Bates pianist, MIT inventor and Harvard dean are 2011 honorary degree recipients

An internationally renowned pianist based at Bates, a leading scholar on the intersection of medicine and race, and a distinguished MIT researcher and inventor will speak and receive honorary degrees during Bates College’s 145th commencement ceremony at 10 a.m. Sunday, May 29, on the college’s historic Quad, at Campus Avenue and College Street.

The event concludes the undergraduate careers of the approximately 440 members of the Bates class of 2011, representing 35 states and 42 countries.

The 2011 Bates honorands are (in alphabetical order):

Frank Glazer, Bates Artist in Residence and Lecturer in Music

Internationally known for his artistry and dedication, beloved for his generosity and celebrated for his artistic longevity, Frank Glazer made his concert debut on a vaudeville stage in Milwaukee in 1927, when he was 12 years old. The event began a performing career that’s still in progress.

A protégé of legendary pianist Artur Schnabel and composer Arnold Schoenberg, Glazer made his New York debut in 1936 at Town Hall, and his orchestral debut as soloist three years later with the Boston Symphony Orchestra under Koussevitzky. Glazer’s career hit its stride following World War II military service and, more to the point, a two-year effort to reinvent his piano technique. This study produced a relaxed, economical style central to both Glazer’s artistry and his astonishing musical longevity in a field where hand problems are endemic.

Glazer began teaching at the Eastman School of Music in 1965, and in 1977 came to Bates, where he became an artist-in-residence in 1980. He has played countless solo, chamber ensemble and orchestral concerts; made more than 60 recordings, including two released by Bates in 2010; hosted his own television program in the 1950s; and, in Maine, co-founded the New England Piano Quartette and two chamber music series. Glazer’s recent performances at Bates include a season-long survey of all 32 Beethoven sonatas in 2009–10 and, early this year, three “Sundays with Schubert.”

In a 2006 interview, Glazer said: “I don’t know what retirement means. I’ve worked all my life to get to this point, where I like the sounds I hear.”

Evelynn M. Hammonds, Dean of Harvard College

Considered one of the leading scholars in the field of the intersection of medicine and race, Hammonds began her tenure as dean of Harvard College in 2008. Prior to her appointment she served as Harvard University’s first Senior Vice Provost for Faculty Development and Diversity. She is also the Barbara Gutman Rosenkrantz Professor of History of Science and of African and African American Studies.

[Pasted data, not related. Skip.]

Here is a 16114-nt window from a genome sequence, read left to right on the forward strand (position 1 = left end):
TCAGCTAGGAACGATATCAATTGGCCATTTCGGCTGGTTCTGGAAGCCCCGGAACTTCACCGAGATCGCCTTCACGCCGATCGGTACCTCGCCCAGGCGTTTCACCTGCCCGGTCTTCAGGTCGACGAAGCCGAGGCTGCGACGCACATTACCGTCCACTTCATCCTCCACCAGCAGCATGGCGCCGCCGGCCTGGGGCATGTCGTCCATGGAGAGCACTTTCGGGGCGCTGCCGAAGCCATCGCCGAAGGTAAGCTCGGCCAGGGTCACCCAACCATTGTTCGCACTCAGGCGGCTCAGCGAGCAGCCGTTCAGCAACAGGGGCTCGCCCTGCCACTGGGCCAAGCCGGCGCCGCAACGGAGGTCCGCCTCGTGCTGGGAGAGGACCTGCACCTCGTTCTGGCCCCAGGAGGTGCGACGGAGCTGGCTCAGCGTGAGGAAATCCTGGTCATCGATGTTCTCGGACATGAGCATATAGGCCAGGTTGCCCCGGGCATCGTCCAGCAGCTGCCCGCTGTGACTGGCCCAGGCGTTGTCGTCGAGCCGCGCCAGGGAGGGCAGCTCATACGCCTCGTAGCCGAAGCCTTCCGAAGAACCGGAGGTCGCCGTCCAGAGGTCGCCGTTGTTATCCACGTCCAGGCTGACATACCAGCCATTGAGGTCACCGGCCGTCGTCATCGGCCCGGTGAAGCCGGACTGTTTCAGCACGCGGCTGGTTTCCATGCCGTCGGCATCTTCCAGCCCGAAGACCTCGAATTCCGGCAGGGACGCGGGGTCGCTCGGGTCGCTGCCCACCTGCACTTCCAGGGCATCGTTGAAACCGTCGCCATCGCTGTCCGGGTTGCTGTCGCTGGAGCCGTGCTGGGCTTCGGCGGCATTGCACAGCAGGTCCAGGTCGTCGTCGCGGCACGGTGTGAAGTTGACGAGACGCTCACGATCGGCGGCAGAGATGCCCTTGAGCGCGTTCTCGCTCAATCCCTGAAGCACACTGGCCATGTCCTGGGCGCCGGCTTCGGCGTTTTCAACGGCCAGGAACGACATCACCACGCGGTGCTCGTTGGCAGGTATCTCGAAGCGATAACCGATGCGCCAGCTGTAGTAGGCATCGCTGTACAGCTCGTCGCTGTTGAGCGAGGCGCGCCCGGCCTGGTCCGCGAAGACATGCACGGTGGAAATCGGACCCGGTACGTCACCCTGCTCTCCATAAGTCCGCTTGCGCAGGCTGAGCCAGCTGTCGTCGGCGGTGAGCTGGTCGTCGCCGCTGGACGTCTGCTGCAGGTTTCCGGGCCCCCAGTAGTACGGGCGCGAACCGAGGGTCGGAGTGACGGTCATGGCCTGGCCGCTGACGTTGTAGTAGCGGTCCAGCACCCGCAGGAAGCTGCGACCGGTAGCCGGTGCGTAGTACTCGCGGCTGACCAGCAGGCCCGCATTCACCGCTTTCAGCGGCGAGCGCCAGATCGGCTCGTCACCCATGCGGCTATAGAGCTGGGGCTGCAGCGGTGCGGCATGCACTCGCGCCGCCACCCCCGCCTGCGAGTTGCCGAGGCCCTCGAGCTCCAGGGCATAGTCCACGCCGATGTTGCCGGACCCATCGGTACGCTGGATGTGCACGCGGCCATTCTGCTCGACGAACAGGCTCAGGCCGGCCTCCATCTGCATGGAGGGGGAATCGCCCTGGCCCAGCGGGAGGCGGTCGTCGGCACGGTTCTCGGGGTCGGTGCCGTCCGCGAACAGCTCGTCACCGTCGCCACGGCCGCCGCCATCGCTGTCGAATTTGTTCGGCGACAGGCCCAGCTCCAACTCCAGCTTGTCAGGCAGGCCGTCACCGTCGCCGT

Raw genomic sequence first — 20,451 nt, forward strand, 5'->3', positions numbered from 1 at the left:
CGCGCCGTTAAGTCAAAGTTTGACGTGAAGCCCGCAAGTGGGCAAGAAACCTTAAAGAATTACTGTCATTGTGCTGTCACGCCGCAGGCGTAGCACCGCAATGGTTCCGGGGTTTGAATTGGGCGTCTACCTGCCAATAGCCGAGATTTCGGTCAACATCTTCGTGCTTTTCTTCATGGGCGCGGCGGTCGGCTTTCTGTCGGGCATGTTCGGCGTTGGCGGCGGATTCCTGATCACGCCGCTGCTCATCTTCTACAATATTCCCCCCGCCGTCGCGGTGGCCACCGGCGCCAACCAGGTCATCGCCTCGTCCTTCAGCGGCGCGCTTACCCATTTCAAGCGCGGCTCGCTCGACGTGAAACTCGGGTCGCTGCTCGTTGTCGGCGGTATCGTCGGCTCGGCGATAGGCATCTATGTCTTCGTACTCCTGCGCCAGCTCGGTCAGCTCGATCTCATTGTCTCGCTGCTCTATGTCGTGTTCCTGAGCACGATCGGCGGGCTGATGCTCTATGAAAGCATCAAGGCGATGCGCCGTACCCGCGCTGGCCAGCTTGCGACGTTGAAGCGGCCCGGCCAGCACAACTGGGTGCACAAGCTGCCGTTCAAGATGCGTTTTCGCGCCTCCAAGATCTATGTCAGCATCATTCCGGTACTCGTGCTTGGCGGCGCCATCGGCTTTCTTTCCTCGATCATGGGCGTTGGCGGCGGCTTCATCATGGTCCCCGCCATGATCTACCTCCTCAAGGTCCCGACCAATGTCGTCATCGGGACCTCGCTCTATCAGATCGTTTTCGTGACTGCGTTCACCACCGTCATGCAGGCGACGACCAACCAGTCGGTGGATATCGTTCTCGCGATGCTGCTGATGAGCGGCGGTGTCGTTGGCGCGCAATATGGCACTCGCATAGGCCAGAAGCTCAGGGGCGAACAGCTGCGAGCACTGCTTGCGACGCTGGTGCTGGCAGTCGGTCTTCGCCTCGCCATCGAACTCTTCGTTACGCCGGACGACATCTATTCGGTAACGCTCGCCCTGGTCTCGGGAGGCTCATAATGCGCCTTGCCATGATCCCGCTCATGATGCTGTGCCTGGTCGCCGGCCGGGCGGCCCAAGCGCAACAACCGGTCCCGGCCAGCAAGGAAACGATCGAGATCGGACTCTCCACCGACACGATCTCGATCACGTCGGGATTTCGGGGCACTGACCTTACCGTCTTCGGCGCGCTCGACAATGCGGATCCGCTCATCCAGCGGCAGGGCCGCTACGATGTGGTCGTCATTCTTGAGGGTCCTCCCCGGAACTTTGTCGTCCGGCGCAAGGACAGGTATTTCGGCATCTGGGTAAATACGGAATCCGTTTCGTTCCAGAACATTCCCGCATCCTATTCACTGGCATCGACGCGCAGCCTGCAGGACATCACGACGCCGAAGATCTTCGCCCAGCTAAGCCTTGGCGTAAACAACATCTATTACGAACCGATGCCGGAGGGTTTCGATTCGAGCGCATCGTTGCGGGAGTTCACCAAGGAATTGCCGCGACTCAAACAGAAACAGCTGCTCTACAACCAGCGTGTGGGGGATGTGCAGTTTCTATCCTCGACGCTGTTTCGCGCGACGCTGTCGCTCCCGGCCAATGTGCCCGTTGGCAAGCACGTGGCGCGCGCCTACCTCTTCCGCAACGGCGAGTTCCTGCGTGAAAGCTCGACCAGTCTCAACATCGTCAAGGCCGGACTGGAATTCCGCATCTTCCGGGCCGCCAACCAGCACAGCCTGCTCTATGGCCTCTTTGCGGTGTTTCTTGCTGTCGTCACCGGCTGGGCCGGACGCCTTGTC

Hammonds joined the Harvard faculty in 2002 after teaching at the Massachusetts Institute of Technology, where she was also the founding director of the Center for the Study of Diversity in Science, Technology and Medicine. Her scholarly interests include the history of scientific, medical, and sociopolitical concepts of race and sexuality, the history of disease and public health, gender in science and medicine, and African-American history. She is the author of “Childhood’s Deadly Scourge: The Campaign to Control Diphtheria in New York City, 1880-1930,” many scholarly articles and the co-editor of “The Nature of Difference: Sciences of Race in the United States from Jefferson to Genomics” (MIT Press, 2008) with Rebecca M. Herzig of Bates.

Hammonds was named a Sigma Xi Distinguished Lecturer (2003–2005) by Sigma Xi, The Scientific Research Society. She has been a visiting scholar at the Max Planck Institute for the History of Science in Berlin and a Fellow in the School of Social Science at the Institute for Advanced Study in Princeton.

Hammonds earned a doctorate at Harvard in the Department of History of Science, a master’s in physics from MIT, a bachelor’s degree in electrical engineering from the Georgia Institute of Technology, and a bachelor’s degree in physics from Spelman College.

Robert S. Langer, David H. Koch Institute Professor,
Massachusetts Institute of Technology

Langer is one of 14 Institute Professors at MIT — the highest honor that can be awarded to a faculty member. He has written more than 1,100 articles, and has approximately 760 patents issued or pending worldwide. His patents are licensed or sublicensed to more than 220 pharmaceutical, chemical, biotechnology and medical device companies.

He served as a member of the United States Food and Drug Administration’s Science Board, the FDA’s highest advisory board, from 1995 to 2002, and as its chairman from 1999 to 2002.

In 1989 Langer was elected to the Institute of Medicine of the National Academy of Sciences, and in 1992 he was elected to both the National Academy of Engineering and to the National Academy of Sciences. He is one of very few people ever elected to all three United States National Academies and the youngest in history (at age 43) to ever receive this distinction.

Langer has received more than 180 major awards including the 2006 United States National Medal of Science and the 2008 Millennium Prize, the world’s largest technology prize. The citation for his 1996 Gairdner Foundation International Award noted that “there is general agreement that Dr. Langer pioneered the field of controlled drug release delivery systems (slow release oral systems, transdermal patches, injectable microspheres and slow release implants).”

He received his bachelor’s degree in 1970 from Cornell University and his doctorate in 1974 from MIT, both in chemical engineering.

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